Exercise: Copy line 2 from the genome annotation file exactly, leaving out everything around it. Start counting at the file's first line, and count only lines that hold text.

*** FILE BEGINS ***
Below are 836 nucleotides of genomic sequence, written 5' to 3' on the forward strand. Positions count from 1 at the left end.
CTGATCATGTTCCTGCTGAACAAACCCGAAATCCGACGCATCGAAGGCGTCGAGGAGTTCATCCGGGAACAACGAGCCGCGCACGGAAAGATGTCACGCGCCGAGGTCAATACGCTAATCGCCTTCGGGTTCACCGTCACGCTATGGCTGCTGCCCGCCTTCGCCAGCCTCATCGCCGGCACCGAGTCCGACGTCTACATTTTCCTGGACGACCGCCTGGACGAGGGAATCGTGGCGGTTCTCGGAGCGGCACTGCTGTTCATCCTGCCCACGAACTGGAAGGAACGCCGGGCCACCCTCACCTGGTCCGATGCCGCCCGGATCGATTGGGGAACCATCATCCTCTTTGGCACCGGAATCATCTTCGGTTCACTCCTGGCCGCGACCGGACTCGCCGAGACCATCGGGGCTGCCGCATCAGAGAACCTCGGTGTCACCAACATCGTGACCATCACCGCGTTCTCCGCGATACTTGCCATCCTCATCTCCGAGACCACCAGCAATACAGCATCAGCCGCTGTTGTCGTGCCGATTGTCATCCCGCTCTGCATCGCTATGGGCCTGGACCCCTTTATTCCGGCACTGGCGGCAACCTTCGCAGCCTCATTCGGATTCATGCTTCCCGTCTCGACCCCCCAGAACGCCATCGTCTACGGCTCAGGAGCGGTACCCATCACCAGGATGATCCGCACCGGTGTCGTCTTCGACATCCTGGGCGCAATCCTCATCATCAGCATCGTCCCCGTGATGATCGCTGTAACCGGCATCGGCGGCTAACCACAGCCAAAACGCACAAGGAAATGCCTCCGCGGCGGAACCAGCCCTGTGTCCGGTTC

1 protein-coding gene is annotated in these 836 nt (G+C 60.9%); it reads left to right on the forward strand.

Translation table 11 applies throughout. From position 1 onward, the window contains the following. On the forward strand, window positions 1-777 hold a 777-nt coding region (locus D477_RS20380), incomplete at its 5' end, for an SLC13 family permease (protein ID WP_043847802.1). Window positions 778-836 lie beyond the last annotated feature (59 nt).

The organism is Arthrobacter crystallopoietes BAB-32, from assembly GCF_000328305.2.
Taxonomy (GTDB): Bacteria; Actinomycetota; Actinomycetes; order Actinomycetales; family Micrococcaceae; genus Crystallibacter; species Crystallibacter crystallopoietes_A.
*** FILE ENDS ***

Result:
CTGATCATGTTCCTGCTGAACAAACCCGAAATCCGACGCATCGAAGGCGTCGAGGAGTTCATCCGGGAACAACGAGCCGCGCACGGAAAGATGTCACGCGCCGAGGTCAATACGCTAATCGCCTTCGGGTTCACCGTCACGCTATGGCTGCTGCCCGCCTTCGCCAGCCTCATCGCCGGCACCGAGTCCGACGTCTACATTTTCCTGGACGACCGCCTGGACGAGGGAATCGTGGCGGTTCTCGGAGCGGCACTGCTGTTCATCCTGCCCACGAACTGGAAGGAACGCCGGGCCACCCTCACCTGGTCCGATGCCGCCCGGATCGATTGGGGAACCATCATCCTCTTTGGCACCGGAATCATCTTCGGTTCACTCCTGGCCGCGACCGGACTCGCCGAGACCATCGGGGCTGCCGCATCAGAGAACCTCGGTGTCACCAACATCGTGACCATCACCGCGTTCTCCGCGATACTTGCCATCCTCATCTCCGAGACCACCAGCAATACAGCATCAGCCGCTGTTGTCGTGCCGATTGTCATCCCGCTCTGCATCGCTATGGGCCTGGACCCCTTTATTCCGGCACTGGCGGCAACCTTCGCAGCCTCATTCGGATTCATGCTTCCCGTCTCGACCCCCCAGAACGCCATCGTCTACGGCTCAGGAGCGGTACCCATCACCAGGATGATCCGCACCGGTGTCGTCTTCGACATCCTGGGCGCAATCCTCATCATCAGCATCGTCCCCGTGATGATCGCTGTAACCGGCATCGGCGGCTAACCACAGCCAAAACGCACAAGGAAATGCCTCCGCGGCGGAACCAGCCCTGTGTCCGGTTC